Butch Jones leaving Univ of Cincinnati for Tennessee - WAFB 9 News Baton Rouge, Louisiana News, Weather, Sports

Butch Jones leaving UC for Tennessee

Posted: Updated:
  • Links Mentioned on WAFBMore>>

  • Butch Jones withdraws name from Colorado job

    Butch Jones withdraws name from Colorado job

    Thursday, December 6 2012 3:37 PM EST2012-12-06 20:37:04 GMT
    The University of Cincinnati said Thursday morning that head football coach Butch Jones has withdrawn his name from consideration for the Colorado University job. Jones' name has been tossed around forMore >>
    The University of Cincinnati said Thursday morning that head football coach Butch Jones has withdrawn his name from consideration for the University of Colorado job.More >>
CINCINNATI, OH (FOX19) -

Butch Jones has resigned as head coach at the University of Cincinnati to take the job at the University of Tennessee.

Jones will not coach the Bearcats in the Belk Bowl against Duke on Dec. 27.

Steve Stripling, a 30-year coaching veteran who joined the UC staff in 2010 was named interim head coach. The 2012 Belk Bowl will mark the 23rd bowl game Stripling has played or coached in throughout his career. He led Central Michigan to a 44-41 double-overtime win over Troy in the 2010 GMAC Bowl. Stripling was the Bearcats Assistant Head Coach and defensive line coach. 

"UC is bigger than Butch Jones," said UC Director of Athletics Whit Babcock during a press conference Friday morning.

Babcock said there is a slight chance a new coach will be hired before the Belk Bowl.

Players had mixed emotions to Jones' news. Senior wide receiver Kenbrell Thompkins said he felt good and bad.

"I felt good for him because he's a great guy and a great coach," said Thompkins. "I felt bad for the young guys. Coach Jones recruited them to play for him and now he's going to another school."

Junior wide receiver Anthony McClung said the meeting was emotional.

"He basically expressed himself to us. We felt bad for him, we love him, but he has to do what's best for him and his family and we have to move forward," said McClung.

University of Cincinnati President Dr. Santa Ono tweeted Friday morning, "#BearcatNation we are bigger than any one person and I will make sure we continue to compete at the highest level. I have your back. UC is a great university with a proud history in sports. I promise you that statement will ring true well into the future."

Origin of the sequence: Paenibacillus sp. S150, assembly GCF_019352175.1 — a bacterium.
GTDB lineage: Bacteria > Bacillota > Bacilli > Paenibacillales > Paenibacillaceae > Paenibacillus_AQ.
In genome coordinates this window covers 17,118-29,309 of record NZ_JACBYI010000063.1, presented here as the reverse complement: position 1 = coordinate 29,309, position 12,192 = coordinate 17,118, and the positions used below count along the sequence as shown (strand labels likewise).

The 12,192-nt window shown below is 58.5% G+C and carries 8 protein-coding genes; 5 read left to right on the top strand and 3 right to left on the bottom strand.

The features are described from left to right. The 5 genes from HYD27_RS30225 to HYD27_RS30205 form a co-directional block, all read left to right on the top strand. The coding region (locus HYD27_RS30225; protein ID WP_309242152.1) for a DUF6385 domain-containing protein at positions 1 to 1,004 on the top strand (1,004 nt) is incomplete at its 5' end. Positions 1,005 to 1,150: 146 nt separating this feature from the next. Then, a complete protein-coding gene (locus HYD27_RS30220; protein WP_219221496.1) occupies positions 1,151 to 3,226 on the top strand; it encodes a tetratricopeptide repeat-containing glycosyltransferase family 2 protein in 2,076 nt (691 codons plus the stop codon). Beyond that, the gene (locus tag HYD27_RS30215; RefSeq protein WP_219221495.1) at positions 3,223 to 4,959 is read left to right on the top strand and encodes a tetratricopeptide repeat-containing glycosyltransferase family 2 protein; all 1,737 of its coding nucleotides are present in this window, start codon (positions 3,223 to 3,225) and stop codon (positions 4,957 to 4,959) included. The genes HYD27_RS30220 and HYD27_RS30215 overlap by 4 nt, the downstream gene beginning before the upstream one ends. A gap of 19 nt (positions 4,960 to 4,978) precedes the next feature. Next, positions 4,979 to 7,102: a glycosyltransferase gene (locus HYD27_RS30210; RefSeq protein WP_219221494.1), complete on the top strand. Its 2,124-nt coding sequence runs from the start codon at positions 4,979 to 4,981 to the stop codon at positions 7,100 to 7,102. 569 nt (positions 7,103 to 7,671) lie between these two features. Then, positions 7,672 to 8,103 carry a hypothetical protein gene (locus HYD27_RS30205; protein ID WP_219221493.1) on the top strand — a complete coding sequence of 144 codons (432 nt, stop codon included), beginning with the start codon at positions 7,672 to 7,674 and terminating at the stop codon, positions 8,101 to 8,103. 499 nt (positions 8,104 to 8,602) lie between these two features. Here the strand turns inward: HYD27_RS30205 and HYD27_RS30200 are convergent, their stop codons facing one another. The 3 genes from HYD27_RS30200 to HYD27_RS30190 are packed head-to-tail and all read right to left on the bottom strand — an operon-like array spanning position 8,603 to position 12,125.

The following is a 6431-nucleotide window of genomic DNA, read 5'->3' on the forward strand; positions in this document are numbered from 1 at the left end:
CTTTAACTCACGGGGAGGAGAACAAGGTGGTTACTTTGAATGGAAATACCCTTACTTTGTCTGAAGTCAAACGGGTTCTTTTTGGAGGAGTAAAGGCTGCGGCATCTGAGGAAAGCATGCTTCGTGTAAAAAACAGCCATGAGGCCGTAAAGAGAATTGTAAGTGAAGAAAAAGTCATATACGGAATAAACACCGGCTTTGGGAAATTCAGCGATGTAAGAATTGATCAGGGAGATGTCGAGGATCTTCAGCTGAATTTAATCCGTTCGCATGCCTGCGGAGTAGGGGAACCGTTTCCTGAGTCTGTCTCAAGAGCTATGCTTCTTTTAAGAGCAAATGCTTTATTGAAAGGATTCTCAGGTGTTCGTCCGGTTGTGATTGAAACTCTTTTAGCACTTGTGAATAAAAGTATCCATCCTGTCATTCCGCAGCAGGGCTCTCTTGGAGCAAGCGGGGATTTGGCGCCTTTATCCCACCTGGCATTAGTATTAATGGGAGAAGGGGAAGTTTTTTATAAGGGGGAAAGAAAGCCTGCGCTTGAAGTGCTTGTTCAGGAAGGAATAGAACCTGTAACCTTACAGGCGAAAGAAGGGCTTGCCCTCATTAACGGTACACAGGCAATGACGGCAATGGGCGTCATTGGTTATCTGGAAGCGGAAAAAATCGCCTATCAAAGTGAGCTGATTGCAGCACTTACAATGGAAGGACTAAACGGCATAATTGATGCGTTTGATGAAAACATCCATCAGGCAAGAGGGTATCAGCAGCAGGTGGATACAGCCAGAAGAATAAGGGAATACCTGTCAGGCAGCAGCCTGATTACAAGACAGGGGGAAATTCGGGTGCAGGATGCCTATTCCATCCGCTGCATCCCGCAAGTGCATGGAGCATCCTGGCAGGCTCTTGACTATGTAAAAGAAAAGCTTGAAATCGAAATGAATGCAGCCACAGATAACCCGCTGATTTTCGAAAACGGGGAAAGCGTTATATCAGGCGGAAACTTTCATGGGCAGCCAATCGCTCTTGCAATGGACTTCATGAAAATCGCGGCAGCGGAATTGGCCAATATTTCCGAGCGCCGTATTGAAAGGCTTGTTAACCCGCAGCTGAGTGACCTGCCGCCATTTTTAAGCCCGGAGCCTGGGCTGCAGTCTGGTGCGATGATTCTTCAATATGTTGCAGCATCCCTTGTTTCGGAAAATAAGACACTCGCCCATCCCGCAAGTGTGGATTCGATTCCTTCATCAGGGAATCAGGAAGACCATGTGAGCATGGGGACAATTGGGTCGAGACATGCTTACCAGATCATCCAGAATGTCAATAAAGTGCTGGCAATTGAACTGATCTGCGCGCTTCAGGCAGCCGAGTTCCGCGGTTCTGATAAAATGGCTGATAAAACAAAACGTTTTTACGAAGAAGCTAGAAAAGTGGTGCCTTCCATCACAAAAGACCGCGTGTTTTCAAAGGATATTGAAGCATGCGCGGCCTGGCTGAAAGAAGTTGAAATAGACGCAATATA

Babcock said Jones informed him at 5:15 Friday morning that he had accepted the job at UT. 

"Now is the time for our fans to stick with us," said Babcock.

Jones pulled his name from consideration for the Colorado job on Thursday morning. Not long after that, Babcock said he received an offer from Tennessee. Babcock gave him 24 hours to make a decision.

Babcock said the university had been in talks for a new contract for Jones. On Ono's second day in office, he met with Babcock about the direction of the athletic programs and they had a goal to keep Jones at UC. In the middle of the season, Babcock told Jones, "You're our guy," and that they were committed to keeping him as head coach.

After the South Florida game, at least five schools expressed interest in Jones. Babcock and Jones talked about the pros and cons of each school, and Jones said he wanted to look at Purdue and Colorado.

Jones will be introduced as the Vols new coach at 2:30 p.m. Friday afternoon at Neyland Stadium.

Jones will replace Derek Dooley, who was fired on Nov. 18. The Vols pursued Louisville coach Charlie Strong, who elected to stay with the Cardinals.

Jones led UC for three years, leading the Bearcats to two conference championships. In each of the last two seasons, he has been honored as the Big East Coach of the Year. In six seasons as a head coach, he has led his teams to four conference titles. He has a career record of 50-27.

Jones, who changed his Twitter handle to @UTCoachJones on Friday morning, tweeted, "It is truly an honor and a privilege to be a part of the Vol Nation!"

Copyright 2012 WXIX. All rights reserved.

 

Powered by WorldNow